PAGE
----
What Do Election Results Mean for the Tea Party Movement?
Former House Speaker John Thrasher swept to an easy victory over arch-conservative rival Dan Quiggle in this week's special election for State Senate District 8.
The Republican primary result is expected to return Thrasher to the Legislature, but leaves questions about how much of a factor the grassroots conservatives and tea party organizations will play in upcoming Florida campaigns. Quiggle heavily courted these groups with his populist conservative campaign.
Another former House Speaker, Marco Rubio, is openly courting this swath of potential voters in his GOP primary challenge to Gov. Charlie Crist. But Rubio faces some of the same challenges Quiggle did in getting his supporters to the polls.
“Every race has its own quirks but, generally, activists don’t usually win elections,” said Kevin Wagner, a political scientist at Florida Atlantic University. “It’s candidates who can appeal to the mass of voters in the middle – and that’s not where the tea party voters are.”
Florida’s Senate District 8 is considered among the most conservative districts in the state, stretching from the Georgia border to International Speedway Boulevard in Daytona Beach. The area’s First Coast Tea Party organization also is one of the state’s largest and most organized of the dozens of such groups that have emerged in recent months across Florida and the nation.
Tuesday’s Republican primary drew 22 percent turnout across the five-county District 8, topping earlier projections. But the well-financed Thrasher, whose $600,000 in fundraising tripled the amount raised by Quiggle, was able to draw 39 percent of the vote to the second-place finisher’s 27 percent.
Quiggle’s campaign said he and volunteers knocked on the doors of 60,000 households in the district seeking support. The candidate also addressed a major rally held by the First Coast Tea Party in April, but later drew a rebuke from the organization for posting a video on his campaign website suggesting that he had the group's endorsement. The video was later changed.
“We don’t endorse candidates,” said Billie Tucker, a leader of the First Coast Tea Party, which sent more than 1,000 people to last weekend’s rally in Washington, D.C. “But we had many people supporting Dan Quiggle, others for John Thrasher, Stan Jordan and Art Graham.”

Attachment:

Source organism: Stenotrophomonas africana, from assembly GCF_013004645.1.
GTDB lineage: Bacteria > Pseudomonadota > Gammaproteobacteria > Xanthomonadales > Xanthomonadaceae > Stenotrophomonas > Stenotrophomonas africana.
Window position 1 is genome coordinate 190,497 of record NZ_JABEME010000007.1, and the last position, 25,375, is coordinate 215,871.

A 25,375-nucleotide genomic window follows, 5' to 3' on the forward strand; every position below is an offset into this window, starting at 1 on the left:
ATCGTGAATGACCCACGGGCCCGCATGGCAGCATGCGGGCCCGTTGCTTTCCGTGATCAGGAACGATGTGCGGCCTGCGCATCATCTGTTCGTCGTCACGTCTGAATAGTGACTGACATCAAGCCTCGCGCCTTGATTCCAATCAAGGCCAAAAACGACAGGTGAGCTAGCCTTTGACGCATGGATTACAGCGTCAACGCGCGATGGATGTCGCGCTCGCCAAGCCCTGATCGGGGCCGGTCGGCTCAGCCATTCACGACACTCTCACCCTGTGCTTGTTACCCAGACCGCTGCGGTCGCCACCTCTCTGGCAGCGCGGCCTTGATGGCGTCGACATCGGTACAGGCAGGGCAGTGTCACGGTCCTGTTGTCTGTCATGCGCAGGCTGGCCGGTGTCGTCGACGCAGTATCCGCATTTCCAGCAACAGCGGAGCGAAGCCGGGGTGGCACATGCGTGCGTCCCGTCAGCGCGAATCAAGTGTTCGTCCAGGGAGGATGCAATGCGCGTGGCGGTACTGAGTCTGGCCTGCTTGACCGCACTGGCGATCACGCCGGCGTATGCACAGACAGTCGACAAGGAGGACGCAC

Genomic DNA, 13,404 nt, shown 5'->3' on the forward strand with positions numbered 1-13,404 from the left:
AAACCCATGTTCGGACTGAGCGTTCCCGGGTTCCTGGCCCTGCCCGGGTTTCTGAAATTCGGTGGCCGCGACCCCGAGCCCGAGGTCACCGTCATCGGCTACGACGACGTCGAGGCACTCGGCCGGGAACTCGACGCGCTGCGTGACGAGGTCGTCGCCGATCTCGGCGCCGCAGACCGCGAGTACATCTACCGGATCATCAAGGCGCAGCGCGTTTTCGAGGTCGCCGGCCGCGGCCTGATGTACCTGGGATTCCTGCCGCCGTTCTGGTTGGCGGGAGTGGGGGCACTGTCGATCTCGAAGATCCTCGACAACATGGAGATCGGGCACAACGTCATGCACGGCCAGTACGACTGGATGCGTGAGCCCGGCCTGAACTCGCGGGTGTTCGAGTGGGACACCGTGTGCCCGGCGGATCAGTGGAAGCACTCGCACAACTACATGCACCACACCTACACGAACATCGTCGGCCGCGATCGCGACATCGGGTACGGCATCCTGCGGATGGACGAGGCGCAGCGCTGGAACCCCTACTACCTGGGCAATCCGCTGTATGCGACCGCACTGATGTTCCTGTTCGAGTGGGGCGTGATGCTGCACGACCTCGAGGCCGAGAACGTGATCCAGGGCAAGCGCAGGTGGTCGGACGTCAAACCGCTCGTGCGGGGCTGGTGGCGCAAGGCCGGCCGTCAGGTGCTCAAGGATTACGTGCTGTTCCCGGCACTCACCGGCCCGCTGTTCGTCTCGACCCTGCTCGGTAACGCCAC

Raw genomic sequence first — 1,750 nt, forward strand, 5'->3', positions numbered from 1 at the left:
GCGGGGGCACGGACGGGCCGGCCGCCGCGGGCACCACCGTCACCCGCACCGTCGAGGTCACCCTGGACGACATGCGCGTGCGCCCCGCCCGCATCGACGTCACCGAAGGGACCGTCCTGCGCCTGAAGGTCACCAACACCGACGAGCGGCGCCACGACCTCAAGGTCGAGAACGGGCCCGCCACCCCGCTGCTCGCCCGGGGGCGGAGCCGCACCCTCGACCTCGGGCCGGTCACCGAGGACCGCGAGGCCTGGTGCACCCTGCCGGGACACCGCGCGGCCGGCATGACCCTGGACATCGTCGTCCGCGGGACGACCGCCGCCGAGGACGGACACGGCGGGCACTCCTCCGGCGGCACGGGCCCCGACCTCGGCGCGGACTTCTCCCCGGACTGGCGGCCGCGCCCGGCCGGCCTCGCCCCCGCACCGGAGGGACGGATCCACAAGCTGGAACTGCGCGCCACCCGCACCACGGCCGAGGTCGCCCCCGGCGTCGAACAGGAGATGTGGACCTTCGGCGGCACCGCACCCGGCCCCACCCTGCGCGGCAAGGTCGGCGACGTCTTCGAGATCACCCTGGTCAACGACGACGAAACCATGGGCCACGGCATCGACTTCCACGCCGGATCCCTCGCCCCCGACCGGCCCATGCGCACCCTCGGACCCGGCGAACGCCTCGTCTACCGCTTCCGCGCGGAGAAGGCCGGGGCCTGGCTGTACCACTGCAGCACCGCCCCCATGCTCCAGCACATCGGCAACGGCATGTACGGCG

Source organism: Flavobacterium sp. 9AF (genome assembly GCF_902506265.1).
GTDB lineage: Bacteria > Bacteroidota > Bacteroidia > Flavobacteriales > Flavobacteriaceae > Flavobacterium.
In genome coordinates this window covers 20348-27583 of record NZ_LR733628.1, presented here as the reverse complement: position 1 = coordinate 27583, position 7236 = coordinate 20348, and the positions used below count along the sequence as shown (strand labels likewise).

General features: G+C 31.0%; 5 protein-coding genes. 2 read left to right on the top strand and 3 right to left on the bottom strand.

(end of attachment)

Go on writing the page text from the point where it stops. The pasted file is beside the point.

Jordan and Graham finished behind Quiggle, with Thrasher now advancing to an Oct. 6 general election in which his will be the only name on the ballot.
“We basically told our members that it’s your personal responsibility to learn about the candidates. We want candidates who are conservative, committed to limited government and moral responsibility,” said Tucker, a marketing consultant.
She said many within the organization remain focused on issues emanating from Washington, D.C., and that may have detracted from interest in the local Senate race. Similarly, many of those drawn to the group through the social networking power of the tea party movement may not be registered Republicans, and would have been blocked from participating in Tuesday’s closed primary.
Thrasher, whose name is now known throughout the district, seemed not badly hurt by a heavy barrage of television ads attacking him as a government-insider who was punished for two ethics violations stemming from his lobbying practice.
The ads were financed by political committees allied with trial lawyers, who oppose Thrasher for having helped engineer strict civil justice restrictions when he led the House from 1998-2000.
“We plan to get involved now in what’s happening in Tallahassee,” Tucker said. “We are not going to take our eye off the ball of what’s happening in this state.”
But Wagner said the tea party movement still has a long way to go to affect state elections – especially one as sweeping as next year’s Crist-Rubio contest.
“Rubio is going to need more than tea parties,” he said. “Political passion won’t win over money and strategy in a statewide race.”